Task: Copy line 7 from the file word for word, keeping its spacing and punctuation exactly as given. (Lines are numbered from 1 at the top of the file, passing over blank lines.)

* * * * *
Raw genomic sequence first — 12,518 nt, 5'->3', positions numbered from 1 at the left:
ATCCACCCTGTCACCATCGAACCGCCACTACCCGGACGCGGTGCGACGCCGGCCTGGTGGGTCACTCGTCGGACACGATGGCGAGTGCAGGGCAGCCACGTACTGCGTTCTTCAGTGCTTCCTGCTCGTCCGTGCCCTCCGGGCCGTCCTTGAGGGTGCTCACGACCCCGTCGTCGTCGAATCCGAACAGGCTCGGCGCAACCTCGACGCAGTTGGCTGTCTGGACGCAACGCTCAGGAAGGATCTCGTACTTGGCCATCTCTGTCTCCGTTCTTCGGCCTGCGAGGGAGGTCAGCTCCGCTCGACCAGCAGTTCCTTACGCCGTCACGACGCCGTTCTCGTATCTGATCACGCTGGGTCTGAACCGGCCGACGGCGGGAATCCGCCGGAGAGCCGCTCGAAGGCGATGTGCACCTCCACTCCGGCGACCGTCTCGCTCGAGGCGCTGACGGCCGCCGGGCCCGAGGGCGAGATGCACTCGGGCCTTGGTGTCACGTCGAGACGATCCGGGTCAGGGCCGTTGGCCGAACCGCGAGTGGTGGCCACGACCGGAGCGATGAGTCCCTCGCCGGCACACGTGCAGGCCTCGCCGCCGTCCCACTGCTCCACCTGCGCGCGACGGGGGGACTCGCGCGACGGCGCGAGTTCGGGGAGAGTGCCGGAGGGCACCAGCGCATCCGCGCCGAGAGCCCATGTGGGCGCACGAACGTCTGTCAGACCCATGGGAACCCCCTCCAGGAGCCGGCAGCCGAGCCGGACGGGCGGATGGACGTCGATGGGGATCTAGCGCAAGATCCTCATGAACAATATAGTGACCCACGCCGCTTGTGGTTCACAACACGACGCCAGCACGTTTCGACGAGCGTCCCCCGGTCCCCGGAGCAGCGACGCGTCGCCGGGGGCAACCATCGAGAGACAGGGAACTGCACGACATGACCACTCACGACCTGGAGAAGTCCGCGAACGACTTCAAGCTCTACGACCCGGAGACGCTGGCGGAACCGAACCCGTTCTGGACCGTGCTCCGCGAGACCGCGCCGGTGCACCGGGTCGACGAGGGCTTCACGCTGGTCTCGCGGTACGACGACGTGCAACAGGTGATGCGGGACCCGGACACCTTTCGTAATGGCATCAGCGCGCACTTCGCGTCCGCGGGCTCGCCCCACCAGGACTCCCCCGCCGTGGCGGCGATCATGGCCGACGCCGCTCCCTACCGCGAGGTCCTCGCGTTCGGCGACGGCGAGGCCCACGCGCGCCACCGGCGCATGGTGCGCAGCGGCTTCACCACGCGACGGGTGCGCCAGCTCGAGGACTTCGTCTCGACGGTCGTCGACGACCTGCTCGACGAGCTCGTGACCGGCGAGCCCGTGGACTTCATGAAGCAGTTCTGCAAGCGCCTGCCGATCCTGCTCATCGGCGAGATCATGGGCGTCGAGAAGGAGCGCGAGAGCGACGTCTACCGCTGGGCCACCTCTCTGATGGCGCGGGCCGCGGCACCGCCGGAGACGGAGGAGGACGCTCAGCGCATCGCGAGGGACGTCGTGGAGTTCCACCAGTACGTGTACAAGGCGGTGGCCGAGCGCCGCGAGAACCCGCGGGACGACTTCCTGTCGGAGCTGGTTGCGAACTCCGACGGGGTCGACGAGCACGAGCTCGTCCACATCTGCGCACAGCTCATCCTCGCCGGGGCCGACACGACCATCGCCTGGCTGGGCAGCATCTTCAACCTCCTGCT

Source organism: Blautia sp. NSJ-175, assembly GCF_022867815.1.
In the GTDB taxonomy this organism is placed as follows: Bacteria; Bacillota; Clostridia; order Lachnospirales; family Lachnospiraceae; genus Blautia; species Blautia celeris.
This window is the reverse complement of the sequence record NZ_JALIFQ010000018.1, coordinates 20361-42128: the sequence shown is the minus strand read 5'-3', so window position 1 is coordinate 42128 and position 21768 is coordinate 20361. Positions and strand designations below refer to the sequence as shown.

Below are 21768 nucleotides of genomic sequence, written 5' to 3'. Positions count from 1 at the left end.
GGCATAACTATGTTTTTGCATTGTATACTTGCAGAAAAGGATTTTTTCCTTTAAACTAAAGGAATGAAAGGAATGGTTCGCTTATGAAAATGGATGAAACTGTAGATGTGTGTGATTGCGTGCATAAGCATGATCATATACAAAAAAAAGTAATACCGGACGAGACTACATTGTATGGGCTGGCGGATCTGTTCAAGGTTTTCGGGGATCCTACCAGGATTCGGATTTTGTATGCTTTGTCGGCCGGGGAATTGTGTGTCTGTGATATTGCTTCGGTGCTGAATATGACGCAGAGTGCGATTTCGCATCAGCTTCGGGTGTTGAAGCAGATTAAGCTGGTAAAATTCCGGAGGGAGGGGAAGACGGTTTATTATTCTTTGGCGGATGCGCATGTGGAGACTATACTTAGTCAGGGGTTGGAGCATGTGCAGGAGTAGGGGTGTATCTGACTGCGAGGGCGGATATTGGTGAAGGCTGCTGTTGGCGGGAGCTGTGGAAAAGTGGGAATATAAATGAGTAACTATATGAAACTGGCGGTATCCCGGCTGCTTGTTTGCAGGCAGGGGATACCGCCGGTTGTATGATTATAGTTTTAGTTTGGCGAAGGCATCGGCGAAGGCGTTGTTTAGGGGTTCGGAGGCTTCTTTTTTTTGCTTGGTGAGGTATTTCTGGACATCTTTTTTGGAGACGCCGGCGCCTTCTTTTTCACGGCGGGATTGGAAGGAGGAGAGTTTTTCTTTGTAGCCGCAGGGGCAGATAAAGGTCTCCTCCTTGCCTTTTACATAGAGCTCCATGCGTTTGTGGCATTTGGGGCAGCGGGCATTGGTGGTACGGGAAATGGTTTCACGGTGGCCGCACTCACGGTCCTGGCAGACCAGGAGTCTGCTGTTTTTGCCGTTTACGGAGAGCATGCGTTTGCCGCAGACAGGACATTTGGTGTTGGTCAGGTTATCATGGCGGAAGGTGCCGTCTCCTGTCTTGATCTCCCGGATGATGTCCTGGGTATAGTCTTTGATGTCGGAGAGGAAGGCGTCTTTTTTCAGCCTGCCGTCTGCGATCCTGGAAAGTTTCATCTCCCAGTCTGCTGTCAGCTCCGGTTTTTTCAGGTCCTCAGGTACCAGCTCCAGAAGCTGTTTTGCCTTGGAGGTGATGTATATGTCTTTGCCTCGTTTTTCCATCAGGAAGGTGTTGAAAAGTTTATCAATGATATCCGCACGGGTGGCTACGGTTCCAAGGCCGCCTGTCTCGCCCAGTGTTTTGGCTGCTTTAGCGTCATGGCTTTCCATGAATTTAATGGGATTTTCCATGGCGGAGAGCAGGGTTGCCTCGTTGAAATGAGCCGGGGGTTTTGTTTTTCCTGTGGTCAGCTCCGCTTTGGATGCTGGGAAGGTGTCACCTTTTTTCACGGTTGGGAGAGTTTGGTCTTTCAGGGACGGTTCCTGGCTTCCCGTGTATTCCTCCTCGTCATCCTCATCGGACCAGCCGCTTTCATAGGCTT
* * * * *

GGCATAACTATGTTTTTGCATTGTATACTTGCAGAAAAGGATTTTTTCCTTTAAACTAAAGGAATGAAAGGAATGGTTCGCTTATGAAAATGGATGAAACTGTAGATGTGTGTGATTGCGTGCATAAGCATGATCATATACAAAAAAAAGTAATACCGGACGAGACTACATTGTATGGGCTGGCGGATCTGTTCAAGGTTTTCGGGGATCCTACCAGGATTCGGATTTTGTATGCTTTGTCGGCCGGGGAATTGTGTGTCTGTGATATTGCTTCGGTGCTGAATATGACGCAGAGTGCGATTTCGCATCAGCTTCGGGTGTTGAAGCAGATTAAGCTGGTAAAATTCCGGAGGGAGGGGAAGACGGTTTATTATTCTTTGGCGGATGCGCATGTGGAGACTATACTTAGTCAGGGGTTGGAGCATGTGCAGGAGTAGGGGTGTATCTGACTGCGAGGGCGGATATTGGTGAAGGCTGCTGTTGGCGGGAGCTGTGGAAAAGTGGGAATATAAATGAGTAACTATATGAAACTGGCGGTATCCCGGCTGCTTGTTTGCAGGCAGGGGATACCGCCGGTTGTATGATTATAGTTTTAGTTTGGCGAAGGCATCGGCGAAGGCGTTGTTTAGGGGTTCGGAGGCTTCTTTTTTTTGCTTGGTGAGGTATTTCTGGACATCTTTTTTGGAGACGCCGGCGCCTTCTTTTTCACGGCGGGATTGGAAGGAGGAGAGTTTTTCTTTGTAGCCGCAGGGGCAGATAAAGGTCTCCTCCTTGCCTTTTACATAGAGCTCCATGCGTTTGTGGCATTTGGGGCAGCGGGCATTGGTGGTACGGGAAATGGTTTCACGGTGGCCGCACTCACGGTCCTGGCAGACCAGGAGTCTGCTGTTTTTGCCGTTTACGGAGAGCATGCGTTTGCCGCAGACAGGACATTTGGTGTTGGTCAGGTTATCATGGCGGAAGGTGCCGTCTCCTGTCTTGATCTCCCGGATGATGTCCTGGGTATAGTCTTTGATGTCGGAGAGGAAGGCGTCTTTTTTCAGCCTGCCGTCTGCGATCCTGGAAAGTTTCATCTCCCAGTCTGCTGTCAGCTCCGGTTTTTTCAGGTCCTCAGGTACCAGCTCCAGAAGCTGTTTTGCCTTGGAGGTGATGTATATGTCTTTGCCTCGTTTTTCCATCAGGAAGGTGTTGAAAAGTTTATCAATGATATCCGCACGGGTGGCTACGGTTCCAAGGCCGCCTGTCTCGCCCAGTGTTTTGGCTGCTTTAGCGTCATGGCTTTCCATGAATTTAATGGGATTTTCCATGGCGGAGAGCAGGGTTGCCTCGTTGAAATGAGCCGGGGGTTTTGTTTTTCCTGTGGTCAGCTCCGCTTTGGATGCTGGGAAGGTGTCACCTTTTTTCACGGTTGGGAGAGTTTGGTCTTTCAGGGACGGTTCCTGGCTTCCCGTGTATTCCTCCTCGTCATCCTCATCGGACCAGCCGCTTTCATAGGCTT